If all of these things were done, Americans would pay half of what they currently do at the tank. The big lie here is that changes in infrastructure are too expensive… but for the price of around $40 billion, we could outfit every single gas station in America with this technology. It starts to become clear, whatever we don't spend on this stuff now, will seem like a pittance compared to what we'll have to spend down the line, if we do nothing.
    All this being said, the bailouts were a sad but necessary evil… hopefull we will start making the right moves and moving into the future.
    Anyway, let's not talk about politics on this blog. Giants fans are diverse, and I know that many of you are not Manhattan, New York Times reading liberals like myself. Let's just be united by our love of the GMen. I consider Bill O'Reilly to be the biggest D-bag in the history of broadcasting… but he is a Giants fan, so if we were watching a game together (never going to happen), we'd be pumping our fists in harmony for the G-Men.

  2. Andy F. Says:

    It is my fault for opening up pandora's box with that remark about the Nov08 bailouts skit from SNL. I really did not want to start a political debate inside of a sports blog. I was merely trying to find some amusement in how the Robbins blog removed the word 'microfracture'!

    We have had almost 1000 posts here on the blog and have done a pretty good job of staying clear of politics. We have also only removed content from the blog once (March 5, 2008) in 2 1/2 years, and that was for a factual error in an interview that was pointed out by Mickey C.

  3. Mitch Says:


    I promise no politics but how about some medical info…

    I have a good friend who is an avid golfer. He was facing a knee replacement when an orthopedist suggested microfracture knee surgery instead. The procedure was less invasive and he figured it would buy him some time and he could play golf until his knee would eventually wear out. It also would give him less recovery time so he could get back to work.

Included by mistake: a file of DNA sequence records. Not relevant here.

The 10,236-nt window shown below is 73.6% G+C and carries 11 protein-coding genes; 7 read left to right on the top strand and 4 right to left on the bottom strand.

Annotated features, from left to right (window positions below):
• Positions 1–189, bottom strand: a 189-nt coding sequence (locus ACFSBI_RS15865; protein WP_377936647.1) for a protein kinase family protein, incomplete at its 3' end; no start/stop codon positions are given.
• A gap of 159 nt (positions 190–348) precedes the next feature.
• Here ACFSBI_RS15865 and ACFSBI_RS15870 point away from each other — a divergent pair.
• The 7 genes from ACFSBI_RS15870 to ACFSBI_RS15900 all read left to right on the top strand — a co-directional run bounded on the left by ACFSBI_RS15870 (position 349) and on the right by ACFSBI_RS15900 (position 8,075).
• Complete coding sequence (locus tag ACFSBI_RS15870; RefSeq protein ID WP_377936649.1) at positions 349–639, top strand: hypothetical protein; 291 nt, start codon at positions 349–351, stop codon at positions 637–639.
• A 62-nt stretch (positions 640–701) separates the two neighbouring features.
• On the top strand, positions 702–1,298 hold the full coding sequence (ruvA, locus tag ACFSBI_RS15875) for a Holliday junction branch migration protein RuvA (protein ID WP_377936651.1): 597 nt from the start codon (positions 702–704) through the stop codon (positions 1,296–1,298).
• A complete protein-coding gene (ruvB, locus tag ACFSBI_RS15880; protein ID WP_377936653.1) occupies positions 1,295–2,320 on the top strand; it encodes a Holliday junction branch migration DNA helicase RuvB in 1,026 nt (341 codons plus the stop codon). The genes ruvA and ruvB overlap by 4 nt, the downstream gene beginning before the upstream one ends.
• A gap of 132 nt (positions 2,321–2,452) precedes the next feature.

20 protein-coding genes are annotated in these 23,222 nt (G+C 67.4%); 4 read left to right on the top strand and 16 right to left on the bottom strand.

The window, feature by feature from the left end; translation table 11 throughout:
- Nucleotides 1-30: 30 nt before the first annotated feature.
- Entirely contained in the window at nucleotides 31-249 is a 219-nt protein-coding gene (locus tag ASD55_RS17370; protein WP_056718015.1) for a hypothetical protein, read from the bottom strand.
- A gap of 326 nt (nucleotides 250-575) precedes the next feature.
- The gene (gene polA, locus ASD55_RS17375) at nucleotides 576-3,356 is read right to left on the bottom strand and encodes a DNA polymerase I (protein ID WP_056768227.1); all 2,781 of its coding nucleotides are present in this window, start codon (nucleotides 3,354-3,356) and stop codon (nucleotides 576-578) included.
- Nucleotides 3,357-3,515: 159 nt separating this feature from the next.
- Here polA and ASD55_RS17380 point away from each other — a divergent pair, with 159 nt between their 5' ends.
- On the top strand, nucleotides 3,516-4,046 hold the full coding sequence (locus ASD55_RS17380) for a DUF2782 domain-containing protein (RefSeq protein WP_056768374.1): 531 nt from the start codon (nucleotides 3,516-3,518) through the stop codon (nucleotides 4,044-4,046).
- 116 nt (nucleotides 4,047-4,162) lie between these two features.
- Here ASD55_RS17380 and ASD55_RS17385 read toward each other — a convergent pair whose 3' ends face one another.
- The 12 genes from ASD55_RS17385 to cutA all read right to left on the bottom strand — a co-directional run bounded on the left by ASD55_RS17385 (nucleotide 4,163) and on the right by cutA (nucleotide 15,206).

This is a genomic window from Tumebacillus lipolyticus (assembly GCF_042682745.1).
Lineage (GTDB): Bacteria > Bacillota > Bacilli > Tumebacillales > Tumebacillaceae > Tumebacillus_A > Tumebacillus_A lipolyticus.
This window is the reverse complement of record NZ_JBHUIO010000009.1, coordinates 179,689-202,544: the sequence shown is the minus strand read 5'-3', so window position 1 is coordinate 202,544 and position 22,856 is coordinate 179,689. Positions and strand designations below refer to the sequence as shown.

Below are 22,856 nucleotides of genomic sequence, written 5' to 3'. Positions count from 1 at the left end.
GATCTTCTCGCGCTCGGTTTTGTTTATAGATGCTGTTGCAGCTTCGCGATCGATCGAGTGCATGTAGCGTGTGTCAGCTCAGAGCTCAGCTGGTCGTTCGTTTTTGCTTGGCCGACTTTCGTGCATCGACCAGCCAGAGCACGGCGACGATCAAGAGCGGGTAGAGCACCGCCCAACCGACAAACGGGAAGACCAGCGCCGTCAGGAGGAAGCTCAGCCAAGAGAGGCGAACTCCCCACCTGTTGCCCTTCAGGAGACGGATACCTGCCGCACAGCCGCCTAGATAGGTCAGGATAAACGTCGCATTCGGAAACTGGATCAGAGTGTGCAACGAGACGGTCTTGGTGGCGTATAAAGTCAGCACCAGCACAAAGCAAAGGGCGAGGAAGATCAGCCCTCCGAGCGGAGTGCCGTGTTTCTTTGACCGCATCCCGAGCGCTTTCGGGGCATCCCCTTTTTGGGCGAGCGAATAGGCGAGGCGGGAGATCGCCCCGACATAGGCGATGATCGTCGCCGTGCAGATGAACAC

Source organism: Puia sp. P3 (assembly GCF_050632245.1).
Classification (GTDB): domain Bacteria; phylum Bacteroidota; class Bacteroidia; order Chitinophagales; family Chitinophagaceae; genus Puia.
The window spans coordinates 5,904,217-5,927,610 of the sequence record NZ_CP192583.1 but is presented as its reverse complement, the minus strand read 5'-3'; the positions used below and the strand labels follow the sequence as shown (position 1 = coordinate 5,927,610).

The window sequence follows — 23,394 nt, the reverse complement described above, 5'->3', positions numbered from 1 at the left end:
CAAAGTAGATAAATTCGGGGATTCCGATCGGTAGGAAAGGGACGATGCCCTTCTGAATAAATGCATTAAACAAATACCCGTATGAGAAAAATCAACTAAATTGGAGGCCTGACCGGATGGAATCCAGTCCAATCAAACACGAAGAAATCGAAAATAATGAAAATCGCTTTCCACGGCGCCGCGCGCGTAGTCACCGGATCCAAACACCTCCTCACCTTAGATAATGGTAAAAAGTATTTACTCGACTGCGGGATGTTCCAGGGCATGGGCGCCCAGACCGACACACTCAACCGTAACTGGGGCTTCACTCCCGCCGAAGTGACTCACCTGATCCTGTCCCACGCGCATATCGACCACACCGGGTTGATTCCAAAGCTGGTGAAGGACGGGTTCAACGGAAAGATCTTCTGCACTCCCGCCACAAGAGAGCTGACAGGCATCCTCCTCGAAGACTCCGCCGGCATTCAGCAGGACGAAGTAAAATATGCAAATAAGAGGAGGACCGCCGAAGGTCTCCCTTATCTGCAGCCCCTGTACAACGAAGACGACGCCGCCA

He explained to me what this involved.

    The procedure requires a surgeon to locate the cartilage hole which is typically smaller than a nickel, then poke small holes in the exposed bone. That allows blood and marrow to seep which creates a clot in the cartilage hole.

    If the hole clots properly and the knee is rehabilitated well, the area will begin to form near-normal cartilage, giving a refurbished cushion to the joint.

    Initial rehabilitation is done for several weeks with a "continuous passive motion" device that gently rocks the knee and stimulates cartilage growth. From there, athletes can rehabilitate with a low-resistance stationary bike and water therapy.

    Professional athletes who see cartilage growth can be expected to return to action six months after surgery – but the hole can take a year or more to fully fill.

    Now that is the problem. Many athletes never made it back from this e.g. Allan Houston, Penny Hardaway. But Jason Kidd, Antonio McDyess, Steve Yzerman have.

    But Brian had said earlier on the blog that when a big man's knee goes that is it.

    I think the odds for Fred Robbins are very long and the Giants know this. He is a "very large man" which put tremendous strain on the knee joint. I'm just hoping that Cofield is not facing the same odds. He is seven years younger and I'm sure that will help if he indeed had this procedure. (We are not sure at this point)

    As for my friend…he's back playing golf, although he was never that good he's sure it was worth it.

  4. Andrew Nisinson Says:

    I feel like Fred Robbins will be playing this year though. Our D-line will be rotating in and out probably. He won't be the starter but I'm sure he'll see a lot of the field. He's still a beast, and I'll always love him for all the awesome play and for the championship he helped bring us.

  5. Andy F. Says:

    I know someone who is an opthalmologist, the day Cedric Jones was drafted he told me it was a bad pick based on the problem he had in one eye. Basically the comment was along the lines that the eye would never be able to be function, so you were getting someone with one eye, that this was not good enough, certainly not good enough for #5 in the draft. I think he was right.

    So if there are any orthopedists out there who can directly speak to the particulars of Umenyiora, Cofield and Robbins, fire away.